16

Recent, well-formulated questions may be closed as duplicates of older, more poorly formulated questions. The answers given for the latter may pose as answers for the former. However, a well-formulated question may invalidate those answers — including an accepted answer. Should the more recent, well-formulated question be closed as a duplicate in such circumstances? I think not; the more recent, well-formulated question is more likely to attract 'good' answers.

After facing a dilemma with respect to Origin of the word “bootleg”, wherein the answers are patently (or should I say smugly, because they're based on uncritical adoption of general reference research) wrong, perhaps primarily because the question is so poor (no research at all), I looked at meta questions Is it appropriate to mark an earlier, poorer question as a duplicate of a later, better one?, Tests of duplicity and Etiquette on duplicate questions for guidance, without resolving the dilemma. The closest thing I got to guidance from the existing meta posts was from the first, but the answer seemed to address dealing with existing questions with 'duplicate' characteristics, rather than creating 'duplicate' questions.

The dilemma initially presented as this:

  • I could edit the old question to include research, but doing so would invalidate the answers, including the accepted answer.
  • Alternatively, I could ask a new question, including research and focusing the question, but in doing so would certainly be asking a 'duplicate' question (with all the fuss and bother of "yes it is" and "no it isn't" that entails).

Having taken in the meta posts, I found my dilemma was now a trilemma.

  • I could mark the old question for closure, which it richly deserves, but...the question is now close to six years old.
10

The weakness of the answers to the old "Origin of the word 'bootleg'" question is not reasonably attributable to the question asker's failure to show any research in the posted question. Rather it reflects the "post an answer in 15 minutes or less" research standard that dominated English Language & Usage back in 2011. (I should note that the second answer on that page, though far from comprehensive, shows genuine research and isn't merely an off-the-top-of-one's-head throwaway answer. It shows above-average effort for the time.)

I think it would be counterproductive to close questions like that one for failing to meet current research standards for the site. Instead, I think we should treat them as legacy artifacts—and try to supplement the existing quickie answers with answers that involve actual research into available primary-material databases.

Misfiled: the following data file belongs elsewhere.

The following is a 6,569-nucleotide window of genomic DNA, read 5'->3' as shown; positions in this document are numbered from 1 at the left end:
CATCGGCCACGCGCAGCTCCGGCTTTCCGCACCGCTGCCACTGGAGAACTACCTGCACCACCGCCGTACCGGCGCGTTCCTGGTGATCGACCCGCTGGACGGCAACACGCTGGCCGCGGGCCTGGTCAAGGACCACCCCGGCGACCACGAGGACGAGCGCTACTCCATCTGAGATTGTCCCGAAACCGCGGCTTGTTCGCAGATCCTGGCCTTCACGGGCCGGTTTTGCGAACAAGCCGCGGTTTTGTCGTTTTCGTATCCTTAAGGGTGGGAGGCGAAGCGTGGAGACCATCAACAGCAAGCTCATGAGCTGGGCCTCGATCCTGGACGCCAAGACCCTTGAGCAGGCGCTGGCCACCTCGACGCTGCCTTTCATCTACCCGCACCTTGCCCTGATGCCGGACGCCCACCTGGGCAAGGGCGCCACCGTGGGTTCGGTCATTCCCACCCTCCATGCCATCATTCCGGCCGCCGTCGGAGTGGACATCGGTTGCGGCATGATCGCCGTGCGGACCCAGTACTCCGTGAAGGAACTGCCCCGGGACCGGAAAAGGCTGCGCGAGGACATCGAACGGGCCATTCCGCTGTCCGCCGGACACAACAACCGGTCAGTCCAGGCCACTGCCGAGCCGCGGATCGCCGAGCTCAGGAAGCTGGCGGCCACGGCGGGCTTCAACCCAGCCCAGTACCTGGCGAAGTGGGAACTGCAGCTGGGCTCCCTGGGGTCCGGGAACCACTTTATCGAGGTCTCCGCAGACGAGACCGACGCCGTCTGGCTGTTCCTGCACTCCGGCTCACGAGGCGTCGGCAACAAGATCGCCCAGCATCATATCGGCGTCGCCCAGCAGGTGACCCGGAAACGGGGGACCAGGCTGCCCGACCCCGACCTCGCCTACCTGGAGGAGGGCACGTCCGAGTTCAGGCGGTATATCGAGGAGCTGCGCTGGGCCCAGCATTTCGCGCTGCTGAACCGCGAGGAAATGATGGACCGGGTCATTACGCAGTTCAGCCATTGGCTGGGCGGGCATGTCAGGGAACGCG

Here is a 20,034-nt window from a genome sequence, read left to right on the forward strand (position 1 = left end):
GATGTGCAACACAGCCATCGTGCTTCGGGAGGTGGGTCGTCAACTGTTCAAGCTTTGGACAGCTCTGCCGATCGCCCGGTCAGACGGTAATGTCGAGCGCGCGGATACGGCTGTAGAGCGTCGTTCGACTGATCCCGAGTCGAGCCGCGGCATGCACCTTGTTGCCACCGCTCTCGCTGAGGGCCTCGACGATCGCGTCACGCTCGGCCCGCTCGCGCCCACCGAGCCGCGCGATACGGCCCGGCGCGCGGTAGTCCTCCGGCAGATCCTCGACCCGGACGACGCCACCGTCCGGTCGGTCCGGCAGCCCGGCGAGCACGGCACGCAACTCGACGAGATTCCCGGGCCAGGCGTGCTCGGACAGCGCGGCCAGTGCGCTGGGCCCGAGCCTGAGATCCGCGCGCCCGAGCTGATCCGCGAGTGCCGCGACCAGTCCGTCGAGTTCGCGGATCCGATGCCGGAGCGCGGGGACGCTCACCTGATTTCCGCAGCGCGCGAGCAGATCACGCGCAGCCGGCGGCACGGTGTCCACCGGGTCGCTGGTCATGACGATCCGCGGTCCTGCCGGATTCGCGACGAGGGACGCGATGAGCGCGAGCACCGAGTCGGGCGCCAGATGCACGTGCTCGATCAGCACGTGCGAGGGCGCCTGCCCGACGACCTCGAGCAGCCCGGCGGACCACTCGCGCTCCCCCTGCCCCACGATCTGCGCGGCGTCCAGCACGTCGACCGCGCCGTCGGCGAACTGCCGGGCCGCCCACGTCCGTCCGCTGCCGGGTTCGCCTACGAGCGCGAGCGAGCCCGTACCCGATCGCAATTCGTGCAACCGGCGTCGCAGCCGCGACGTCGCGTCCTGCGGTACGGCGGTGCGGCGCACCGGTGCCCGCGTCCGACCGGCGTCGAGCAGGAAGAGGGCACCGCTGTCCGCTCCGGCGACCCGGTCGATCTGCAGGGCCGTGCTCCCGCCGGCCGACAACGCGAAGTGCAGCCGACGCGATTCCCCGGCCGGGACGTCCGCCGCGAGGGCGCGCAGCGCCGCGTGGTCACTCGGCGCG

As it happens, I had been putting together an answer to this bootleg question a couple of days ago. Let's just say that nineteenth-century news accounts identify a lot of things that got pulled out of bootlegs before the first illicit bottle of liquor did. There are also early slang instances of bootleg as a noun referring to coffee and as a verb meaning (I think) "to try to deceive or put something over [on someone]." Unfortunately, my computer crashed and blew away the answer I was constructing, so now I have to decide whether to start over. But that's neither here nor there.

In general, I recommend that site participants adopt two measures in connection with questions like "Origin of the word 'bootleg'":

  1. Leave the original question open, unmolested, and exactly as it is—a simple, unresearched request for information.

  2. Respond to that question with a well-researched answer, even if—especially if—it upends the old, superficially researched answers.

Whenever a late answer corrects or otherwise outshines an earlier accepted answer, English Language & Usage and anyone who visits the relevant page stands to benefit. To me, it doesn't matter that a poor answer is check-marked, because the check mark is both idiosyncratic (reflecting the question poster's opinion about what is most useful) and historical (limited to the options available at the time it was assigned). Also, in my experience, it isn't terribly unusual for the person who posted a question long ago to switch acceptance to the new answer if it clearly brings useful new information to the table.